As you can imagine, there will be quite an upheaval for the family as they look to a major changes in all sorts of ways, so please do hold Andy and Annie, and their family, in your prayers over this coming year of transition, and join us in giving thanks to God for this enormous encouragement for all of us here in Glasgow.
Dealing with the financial crisis
How should churches respond to the current financial crisis in terms of what they do and how they pay for stuff? That's a deep and complex problem – but I have been very encouraged to read Philip Jensen's address to the Synod in Sydney which deals with precisely some of those issues albeit at a denominational level. Some of the administration etc left me befuddled because I'm neither an Anglican nor in Sydney. Nevertheless, there is some wonderful godly wisdom applied there. It's worth a read.
Wearing appropriate clothing….and other sermon applications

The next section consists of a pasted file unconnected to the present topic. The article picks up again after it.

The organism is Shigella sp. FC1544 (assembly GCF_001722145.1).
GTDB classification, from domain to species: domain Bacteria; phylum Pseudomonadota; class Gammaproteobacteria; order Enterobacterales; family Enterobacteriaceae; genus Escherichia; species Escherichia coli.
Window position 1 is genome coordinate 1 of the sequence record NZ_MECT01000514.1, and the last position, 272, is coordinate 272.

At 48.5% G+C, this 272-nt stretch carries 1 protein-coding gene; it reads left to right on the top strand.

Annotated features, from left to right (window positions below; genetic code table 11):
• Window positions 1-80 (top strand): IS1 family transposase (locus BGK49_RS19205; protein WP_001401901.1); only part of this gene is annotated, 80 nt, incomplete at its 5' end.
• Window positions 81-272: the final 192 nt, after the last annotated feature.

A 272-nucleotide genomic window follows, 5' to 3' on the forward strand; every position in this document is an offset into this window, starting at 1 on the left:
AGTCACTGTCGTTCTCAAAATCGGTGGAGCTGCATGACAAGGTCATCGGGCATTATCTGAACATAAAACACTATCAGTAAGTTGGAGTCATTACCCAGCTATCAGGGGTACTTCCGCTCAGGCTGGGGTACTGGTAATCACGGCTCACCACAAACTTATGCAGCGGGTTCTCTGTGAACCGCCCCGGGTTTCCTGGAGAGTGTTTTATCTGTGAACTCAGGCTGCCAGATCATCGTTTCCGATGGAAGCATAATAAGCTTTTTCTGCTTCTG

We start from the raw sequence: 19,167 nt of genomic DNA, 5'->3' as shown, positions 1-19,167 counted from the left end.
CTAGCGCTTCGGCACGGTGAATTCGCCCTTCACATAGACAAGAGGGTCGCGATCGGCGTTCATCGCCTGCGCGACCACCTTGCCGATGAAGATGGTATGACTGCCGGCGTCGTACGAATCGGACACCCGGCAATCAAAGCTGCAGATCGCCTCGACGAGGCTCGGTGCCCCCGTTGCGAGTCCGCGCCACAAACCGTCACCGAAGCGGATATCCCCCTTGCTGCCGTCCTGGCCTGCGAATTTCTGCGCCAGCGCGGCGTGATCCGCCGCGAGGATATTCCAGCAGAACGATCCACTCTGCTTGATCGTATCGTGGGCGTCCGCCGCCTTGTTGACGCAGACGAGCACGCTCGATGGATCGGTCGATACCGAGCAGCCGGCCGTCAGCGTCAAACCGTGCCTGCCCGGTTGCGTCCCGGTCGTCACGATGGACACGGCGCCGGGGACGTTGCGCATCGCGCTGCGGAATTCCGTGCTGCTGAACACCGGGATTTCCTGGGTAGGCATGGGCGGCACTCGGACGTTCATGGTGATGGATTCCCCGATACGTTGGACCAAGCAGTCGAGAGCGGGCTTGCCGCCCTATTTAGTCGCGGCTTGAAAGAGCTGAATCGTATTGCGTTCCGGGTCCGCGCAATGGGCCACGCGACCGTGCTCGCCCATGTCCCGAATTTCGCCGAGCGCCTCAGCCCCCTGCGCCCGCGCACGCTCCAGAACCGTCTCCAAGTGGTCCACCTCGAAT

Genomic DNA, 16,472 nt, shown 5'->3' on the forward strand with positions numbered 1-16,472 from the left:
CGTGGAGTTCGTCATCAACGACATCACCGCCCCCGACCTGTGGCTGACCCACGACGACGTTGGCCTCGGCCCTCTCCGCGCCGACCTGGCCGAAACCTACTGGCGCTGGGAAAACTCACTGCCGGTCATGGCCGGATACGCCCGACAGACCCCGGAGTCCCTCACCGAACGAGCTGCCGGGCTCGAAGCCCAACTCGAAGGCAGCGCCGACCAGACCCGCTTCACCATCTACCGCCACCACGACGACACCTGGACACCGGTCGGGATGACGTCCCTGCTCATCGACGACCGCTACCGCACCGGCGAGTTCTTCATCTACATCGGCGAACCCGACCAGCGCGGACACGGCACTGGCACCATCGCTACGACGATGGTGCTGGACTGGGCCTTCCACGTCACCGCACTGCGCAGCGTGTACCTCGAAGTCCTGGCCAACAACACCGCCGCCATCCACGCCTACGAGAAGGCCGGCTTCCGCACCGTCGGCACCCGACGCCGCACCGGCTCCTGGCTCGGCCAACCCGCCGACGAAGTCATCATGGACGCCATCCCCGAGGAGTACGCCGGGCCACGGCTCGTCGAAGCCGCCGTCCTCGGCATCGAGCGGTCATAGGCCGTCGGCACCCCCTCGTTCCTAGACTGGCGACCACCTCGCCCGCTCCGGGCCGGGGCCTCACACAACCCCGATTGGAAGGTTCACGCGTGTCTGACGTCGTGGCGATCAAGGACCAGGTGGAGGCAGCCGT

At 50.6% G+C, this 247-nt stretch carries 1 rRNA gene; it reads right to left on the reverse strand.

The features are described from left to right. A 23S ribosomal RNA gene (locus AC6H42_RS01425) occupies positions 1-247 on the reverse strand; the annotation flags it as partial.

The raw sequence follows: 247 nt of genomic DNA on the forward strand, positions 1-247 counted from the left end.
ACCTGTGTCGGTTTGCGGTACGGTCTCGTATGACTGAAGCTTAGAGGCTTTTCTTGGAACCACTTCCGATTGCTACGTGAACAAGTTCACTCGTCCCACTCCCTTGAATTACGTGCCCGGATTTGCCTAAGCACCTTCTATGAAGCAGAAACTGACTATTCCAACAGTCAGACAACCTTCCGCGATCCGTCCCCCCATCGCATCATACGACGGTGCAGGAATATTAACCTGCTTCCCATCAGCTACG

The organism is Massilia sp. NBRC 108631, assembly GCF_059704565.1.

One of the joys of being a coeliac is a regular visit to the local NHS hospital for a bone density scan. Yesterday's appointment was heralded with a letter telling me, right at the end, to "wear appropriate clothing." I wasn't entirely sure what this meant! Swimming trunks? Full Arctic gear? Smart casual, in the PT style? It made me think a little about sermon application – something that preachers are notoriously bad at. It's quite possible to have sermon application that is right but is almost worthless.
"Wear appropriate clothing" is absolutely and thoroughly right. There's no question about it. But as an application, it's next to worthless because it really tells me nothing. So, here are a few thoughts about application (in no particular order):
- don't be afraid of command. The NT is full of command. Indeed, properly understood, grace frees us up to obey (see, for example, Ezekiel 36.27). Perhaps exhortation is a better word than command, but our preaching should contain imperatives.